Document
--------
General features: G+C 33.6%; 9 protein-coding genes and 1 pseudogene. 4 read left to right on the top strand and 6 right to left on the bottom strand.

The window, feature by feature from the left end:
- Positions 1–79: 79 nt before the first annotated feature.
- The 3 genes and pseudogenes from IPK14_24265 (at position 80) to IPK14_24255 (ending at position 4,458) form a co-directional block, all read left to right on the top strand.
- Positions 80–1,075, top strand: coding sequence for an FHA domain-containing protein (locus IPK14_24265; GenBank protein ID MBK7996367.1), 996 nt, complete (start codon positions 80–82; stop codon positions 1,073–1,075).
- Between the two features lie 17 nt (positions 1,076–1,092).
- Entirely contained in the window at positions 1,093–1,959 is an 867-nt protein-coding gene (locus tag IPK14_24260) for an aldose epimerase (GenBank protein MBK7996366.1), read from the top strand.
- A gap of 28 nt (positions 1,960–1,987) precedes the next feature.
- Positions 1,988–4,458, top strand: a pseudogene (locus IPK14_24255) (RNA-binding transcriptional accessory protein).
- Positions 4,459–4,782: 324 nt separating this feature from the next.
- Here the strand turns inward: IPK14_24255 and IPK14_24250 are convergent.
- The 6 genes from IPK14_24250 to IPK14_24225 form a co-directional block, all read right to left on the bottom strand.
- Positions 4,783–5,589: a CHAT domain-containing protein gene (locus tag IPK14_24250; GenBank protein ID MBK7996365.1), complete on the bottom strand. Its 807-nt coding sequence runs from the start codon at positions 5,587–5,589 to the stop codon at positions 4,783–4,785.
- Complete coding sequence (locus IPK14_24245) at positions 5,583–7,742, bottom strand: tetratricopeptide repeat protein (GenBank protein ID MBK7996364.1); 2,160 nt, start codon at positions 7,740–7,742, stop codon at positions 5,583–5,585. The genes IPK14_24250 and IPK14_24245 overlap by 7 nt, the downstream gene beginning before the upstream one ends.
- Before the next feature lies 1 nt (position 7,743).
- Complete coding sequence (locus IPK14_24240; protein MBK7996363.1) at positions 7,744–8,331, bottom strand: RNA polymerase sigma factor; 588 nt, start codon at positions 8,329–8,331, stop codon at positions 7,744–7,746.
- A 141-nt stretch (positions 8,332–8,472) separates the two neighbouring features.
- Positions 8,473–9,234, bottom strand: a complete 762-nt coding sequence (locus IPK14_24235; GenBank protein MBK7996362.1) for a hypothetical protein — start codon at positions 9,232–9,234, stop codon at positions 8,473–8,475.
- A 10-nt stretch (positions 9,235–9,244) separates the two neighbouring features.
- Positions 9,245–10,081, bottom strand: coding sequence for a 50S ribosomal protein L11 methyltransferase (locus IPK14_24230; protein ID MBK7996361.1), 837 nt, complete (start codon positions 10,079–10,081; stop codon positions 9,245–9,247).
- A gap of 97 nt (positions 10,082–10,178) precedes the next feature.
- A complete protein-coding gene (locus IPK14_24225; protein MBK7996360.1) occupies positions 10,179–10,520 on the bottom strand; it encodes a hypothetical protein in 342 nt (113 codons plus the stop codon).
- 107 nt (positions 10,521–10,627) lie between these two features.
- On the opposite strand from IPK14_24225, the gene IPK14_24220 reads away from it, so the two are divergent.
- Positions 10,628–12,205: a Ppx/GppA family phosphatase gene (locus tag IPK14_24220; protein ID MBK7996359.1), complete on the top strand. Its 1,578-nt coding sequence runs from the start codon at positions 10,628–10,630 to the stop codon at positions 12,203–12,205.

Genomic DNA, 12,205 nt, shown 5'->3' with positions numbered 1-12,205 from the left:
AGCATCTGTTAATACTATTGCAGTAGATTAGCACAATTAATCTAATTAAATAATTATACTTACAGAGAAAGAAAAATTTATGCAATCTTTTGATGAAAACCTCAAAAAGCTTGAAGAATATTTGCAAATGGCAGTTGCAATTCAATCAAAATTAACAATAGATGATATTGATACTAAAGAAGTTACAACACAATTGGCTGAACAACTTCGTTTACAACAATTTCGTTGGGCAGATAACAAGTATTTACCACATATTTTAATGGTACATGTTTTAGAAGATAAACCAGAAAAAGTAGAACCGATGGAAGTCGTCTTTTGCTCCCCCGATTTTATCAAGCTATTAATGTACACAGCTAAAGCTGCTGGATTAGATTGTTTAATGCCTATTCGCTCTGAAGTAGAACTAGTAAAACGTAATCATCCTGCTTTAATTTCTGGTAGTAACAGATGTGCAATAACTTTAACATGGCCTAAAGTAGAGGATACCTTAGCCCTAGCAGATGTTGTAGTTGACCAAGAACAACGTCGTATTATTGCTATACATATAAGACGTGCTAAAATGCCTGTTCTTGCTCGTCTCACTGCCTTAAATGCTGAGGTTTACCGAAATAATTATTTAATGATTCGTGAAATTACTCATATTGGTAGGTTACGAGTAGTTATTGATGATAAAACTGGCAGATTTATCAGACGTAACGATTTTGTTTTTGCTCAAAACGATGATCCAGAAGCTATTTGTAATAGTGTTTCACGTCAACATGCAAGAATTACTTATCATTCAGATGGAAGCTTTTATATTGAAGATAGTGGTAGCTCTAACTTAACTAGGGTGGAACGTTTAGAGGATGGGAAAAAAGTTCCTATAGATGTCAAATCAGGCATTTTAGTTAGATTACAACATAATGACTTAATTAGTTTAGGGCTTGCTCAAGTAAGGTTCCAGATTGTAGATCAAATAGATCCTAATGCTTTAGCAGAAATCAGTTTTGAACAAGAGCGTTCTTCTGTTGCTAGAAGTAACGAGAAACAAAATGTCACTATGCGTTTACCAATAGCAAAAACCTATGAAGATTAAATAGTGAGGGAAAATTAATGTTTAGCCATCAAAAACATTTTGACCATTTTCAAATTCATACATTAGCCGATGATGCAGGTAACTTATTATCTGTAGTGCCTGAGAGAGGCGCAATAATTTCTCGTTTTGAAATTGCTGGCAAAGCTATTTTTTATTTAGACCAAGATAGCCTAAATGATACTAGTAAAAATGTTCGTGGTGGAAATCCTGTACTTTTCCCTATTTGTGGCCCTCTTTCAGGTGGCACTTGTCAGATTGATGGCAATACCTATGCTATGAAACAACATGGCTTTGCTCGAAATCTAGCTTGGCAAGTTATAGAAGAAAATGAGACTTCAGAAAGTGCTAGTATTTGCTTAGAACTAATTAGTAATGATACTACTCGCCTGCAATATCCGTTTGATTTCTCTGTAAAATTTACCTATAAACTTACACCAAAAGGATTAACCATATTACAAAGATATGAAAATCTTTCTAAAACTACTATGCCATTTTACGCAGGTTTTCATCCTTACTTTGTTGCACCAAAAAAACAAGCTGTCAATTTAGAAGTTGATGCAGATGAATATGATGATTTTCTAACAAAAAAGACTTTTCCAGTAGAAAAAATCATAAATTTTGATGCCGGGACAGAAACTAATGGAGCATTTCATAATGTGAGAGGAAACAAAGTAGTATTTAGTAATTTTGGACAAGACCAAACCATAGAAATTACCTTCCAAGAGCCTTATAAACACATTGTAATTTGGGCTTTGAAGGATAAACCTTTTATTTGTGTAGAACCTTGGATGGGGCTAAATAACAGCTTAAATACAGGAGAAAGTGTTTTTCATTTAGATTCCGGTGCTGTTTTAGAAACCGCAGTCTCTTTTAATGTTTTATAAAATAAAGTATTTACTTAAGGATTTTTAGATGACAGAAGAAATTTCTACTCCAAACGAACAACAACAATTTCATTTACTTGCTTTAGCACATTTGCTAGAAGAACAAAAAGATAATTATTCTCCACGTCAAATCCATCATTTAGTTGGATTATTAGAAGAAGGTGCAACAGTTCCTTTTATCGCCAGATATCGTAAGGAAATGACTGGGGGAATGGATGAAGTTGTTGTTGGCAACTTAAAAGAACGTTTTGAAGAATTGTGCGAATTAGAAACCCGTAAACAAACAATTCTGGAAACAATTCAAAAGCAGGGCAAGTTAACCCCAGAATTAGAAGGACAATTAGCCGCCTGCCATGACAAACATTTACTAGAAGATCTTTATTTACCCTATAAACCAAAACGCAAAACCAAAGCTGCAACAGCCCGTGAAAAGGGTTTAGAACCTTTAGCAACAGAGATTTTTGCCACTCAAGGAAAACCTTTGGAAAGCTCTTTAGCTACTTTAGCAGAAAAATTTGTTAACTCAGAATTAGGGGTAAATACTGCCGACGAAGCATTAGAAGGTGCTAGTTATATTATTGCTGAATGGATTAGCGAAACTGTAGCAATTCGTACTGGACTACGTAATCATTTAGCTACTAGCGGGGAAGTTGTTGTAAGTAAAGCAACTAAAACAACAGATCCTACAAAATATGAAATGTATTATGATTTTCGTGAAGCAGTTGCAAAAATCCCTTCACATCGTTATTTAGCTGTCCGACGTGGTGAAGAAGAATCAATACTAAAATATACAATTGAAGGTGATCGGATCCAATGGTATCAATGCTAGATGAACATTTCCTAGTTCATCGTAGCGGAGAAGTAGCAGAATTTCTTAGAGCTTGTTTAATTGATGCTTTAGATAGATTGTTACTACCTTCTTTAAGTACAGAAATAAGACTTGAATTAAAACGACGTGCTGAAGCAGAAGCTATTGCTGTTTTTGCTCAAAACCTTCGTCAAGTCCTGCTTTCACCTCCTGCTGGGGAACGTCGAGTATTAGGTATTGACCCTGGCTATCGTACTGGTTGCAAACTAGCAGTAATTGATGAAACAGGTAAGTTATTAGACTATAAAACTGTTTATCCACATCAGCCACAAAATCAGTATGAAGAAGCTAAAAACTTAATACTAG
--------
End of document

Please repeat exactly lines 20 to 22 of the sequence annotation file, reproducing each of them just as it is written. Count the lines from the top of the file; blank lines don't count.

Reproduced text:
- Positions 9,245–10,081, bottom strand: coding sequence for a 50S ribosomal protein L11 methyltransferase (locus IPK14_24230; protein ID MBK7996361.1), 837 nt, complete (start codon positions 10,079–10,081; stop codon positions 9,245–9,247).
- A gap of 97 nt (positions 10,082–10,178) precedes the next feature.
- A complete protein-coding gene (locus IPK14_24225; protein MBK7996360.1) occupies positions 10,179–10,520 on the bottom strand; it encodes a hypothetical protein in 342 nt (113 codons plus the stop codon).